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Redwood Forest Foundation

Spring 2010 Newsletter

RFFI Reaching Out for Recreation Through Prop 84
by Lin Barrett, Development Director
& Don Kemp, Vice President

RFFI is pursuing a conservation easement for the Usal property that focuses on protecting ecological values while maintaining it as a working forest that can offer compatible public use.

Hiking the Lost Coast Trail In line with these goals, community members from Mendocino and Humboldt Counties are developing plans for a variety of activities including natural history, cultural studies and vocational education. The intent is to develop recreational opportunities on the Usal that are in line with the protection of ecological and archaeological attributes as set forth in the proposed conservation easement.

In order to develop capacity for compatible recreation, RFFI is pursuing a variety of opportunities and has submitted a request for $5,000,000 of Prop 84 funds from the California State Parks and Recreation Department for recreational facilities. This application proposes development at a site off of Highway 101 near Piercy at McCoy Creek that would be concentrated in one of the five 10-acre "Designated Improvement Areas" to be permitted under the proposed easement.

Consistent with the permitted recreational activities, this site would offer: (1) recreation for the local community; (2) summer family and group camp rentals and off-season professionally run health, outdoor education, art and vocational training programs; (3) a Native American and Nature Study Center with exhibits and trails; and (4) low-intensity, daytime public access to the forest, trails and river. Proposed amenities include: a dining and recreation hall, classrooms, play-fields, trails, corrals, group camping opportunities in both tent and rustic cabins with nearby restrooms and showers.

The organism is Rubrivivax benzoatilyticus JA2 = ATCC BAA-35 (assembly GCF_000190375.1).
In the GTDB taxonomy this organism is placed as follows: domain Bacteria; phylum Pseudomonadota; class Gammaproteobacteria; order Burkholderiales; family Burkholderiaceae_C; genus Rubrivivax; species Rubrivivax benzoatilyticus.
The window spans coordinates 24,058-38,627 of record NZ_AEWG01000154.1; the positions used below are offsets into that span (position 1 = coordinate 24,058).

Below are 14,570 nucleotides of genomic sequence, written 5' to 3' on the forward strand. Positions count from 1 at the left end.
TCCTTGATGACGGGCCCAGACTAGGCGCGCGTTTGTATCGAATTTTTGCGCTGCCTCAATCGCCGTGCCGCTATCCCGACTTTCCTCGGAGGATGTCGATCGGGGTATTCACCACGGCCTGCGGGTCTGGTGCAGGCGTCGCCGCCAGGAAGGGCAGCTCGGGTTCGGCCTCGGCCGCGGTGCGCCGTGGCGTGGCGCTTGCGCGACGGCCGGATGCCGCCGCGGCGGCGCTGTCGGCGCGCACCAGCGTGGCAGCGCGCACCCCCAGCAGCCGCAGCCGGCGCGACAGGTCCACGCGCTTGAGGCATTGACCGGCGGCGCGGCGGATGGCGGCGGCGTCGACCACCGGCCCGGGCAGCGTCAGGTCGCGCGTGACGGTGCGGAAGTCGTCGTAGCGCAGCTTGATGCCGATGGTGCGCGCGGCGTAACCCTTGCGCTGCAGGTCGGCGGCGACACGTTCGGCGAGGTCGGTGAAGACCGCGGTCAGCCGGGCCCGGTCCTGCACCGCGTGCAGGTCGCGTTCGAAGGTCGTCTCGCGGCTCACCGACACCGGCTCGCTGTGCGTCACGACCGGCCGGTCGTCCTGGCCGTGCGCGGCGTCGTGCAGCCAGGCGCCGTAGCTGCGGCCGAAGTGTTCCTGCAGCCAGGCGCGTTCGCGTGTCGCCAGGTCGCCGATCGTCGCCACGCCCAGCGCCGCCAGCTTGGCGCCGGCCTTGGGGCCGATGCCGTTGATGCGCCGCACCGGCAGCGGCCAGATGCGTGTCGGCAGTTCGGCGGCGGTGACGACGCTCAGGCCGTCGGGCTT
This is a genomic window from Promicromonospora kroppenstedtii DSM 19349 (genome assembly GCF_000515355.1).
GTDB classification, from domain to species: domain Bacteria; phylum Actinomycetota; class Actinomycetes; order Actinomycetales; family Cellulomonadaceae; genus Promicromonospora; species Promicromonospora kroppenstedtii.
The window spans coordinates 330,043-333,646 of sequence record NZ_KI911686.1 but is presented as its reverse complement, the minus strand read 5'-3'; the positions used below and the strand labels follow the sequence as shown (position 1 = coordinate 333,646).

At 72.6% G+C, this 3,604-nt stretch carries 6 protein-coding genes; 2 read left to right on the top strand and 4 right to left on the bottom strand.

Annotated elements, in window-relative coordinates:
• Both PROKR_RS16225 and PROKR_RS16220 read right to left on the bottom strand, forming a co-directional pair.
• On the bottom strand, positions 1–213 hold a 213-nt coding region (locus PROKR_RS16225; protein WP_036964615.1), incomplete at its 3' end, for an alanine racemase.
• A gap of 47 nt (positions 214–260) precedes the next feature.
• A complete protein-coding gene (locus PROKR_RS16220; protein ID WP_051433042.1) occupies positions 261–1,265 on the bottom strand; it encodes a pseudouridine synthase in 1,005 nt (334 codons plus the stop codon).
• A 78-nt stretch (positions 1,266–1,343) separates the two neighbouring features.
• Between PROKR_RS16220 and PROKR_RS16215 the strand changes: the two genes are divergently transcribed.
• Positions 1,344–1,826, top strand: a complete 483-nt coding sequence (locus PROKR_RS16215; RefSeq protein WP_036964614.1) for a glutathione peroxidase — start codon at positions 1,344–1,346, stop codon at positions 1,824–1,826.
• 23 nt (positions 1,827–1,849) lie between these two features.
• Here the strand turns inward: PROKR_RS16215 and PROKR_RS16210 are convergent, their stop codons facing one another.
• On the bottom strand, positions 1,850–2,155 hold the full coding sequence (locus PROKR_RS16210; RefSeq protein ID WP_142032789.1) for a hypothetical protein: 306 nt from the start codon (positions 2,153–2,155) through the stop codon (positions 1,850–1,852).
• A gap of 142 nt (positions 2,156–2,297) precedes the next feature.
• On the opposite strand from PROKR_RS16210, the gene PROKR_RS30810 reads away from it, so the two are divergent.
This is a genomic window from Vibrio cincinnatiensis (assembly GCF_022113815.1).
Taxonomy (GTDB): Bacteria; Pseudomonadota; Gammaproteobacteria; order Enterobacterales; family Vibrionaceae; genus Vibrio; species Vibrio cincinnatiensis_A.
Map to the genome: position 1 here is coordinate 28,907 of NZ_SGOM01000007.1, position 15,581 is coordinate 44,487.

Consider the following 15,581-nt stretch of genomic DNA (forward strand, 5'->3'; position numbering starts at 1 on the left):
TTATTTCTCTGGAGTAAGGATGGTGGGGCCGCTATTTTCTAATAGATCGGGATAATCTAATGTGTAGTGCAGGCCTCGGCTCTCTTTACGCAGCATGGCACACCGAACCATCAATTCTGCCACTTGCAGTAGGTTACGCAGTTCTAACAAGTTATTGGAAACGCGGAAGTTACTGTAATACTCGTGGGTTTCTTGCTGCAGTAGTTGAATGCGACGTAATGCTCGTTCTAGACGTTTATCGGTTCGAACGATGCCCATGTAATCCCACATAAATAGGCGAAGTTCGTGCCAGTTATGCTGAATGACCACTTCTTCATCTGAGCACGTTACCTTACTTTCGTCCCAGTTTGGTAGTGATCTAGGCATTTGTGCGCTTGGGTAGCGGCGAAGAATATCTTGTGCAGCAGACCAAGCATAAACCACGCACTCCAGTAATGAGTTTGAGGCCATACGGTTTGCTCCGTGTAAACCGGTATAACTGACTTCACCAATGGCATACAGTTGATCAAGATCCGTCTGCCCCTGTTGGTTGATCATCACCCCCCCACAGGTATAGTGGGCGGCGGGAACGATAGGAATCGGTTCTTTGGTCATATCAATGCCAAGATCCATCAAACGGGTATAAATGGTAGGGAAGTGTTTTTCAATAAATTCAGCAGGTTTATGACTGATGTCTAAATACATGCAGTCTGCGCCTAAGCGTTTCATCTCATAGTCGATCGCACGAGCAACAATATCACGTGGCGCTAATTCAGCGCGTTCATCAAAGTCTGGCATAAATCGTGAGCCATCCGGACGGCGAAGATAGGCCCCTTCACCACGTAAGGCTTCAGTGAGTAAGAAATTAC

The facilities, outdoor exhibits and self-guiding nature trails would provide new outdoor recreational, and vocational education opportunities to local residents and visitors. Swimming, canoeing, kayaking and rafting could also occur on the South Fork of the Eel River. The proposed facilities would offer valuable opportunities to learn about Native American traditions, natural history, sustainable forestry and RFFI's unique vision for Usal forest.


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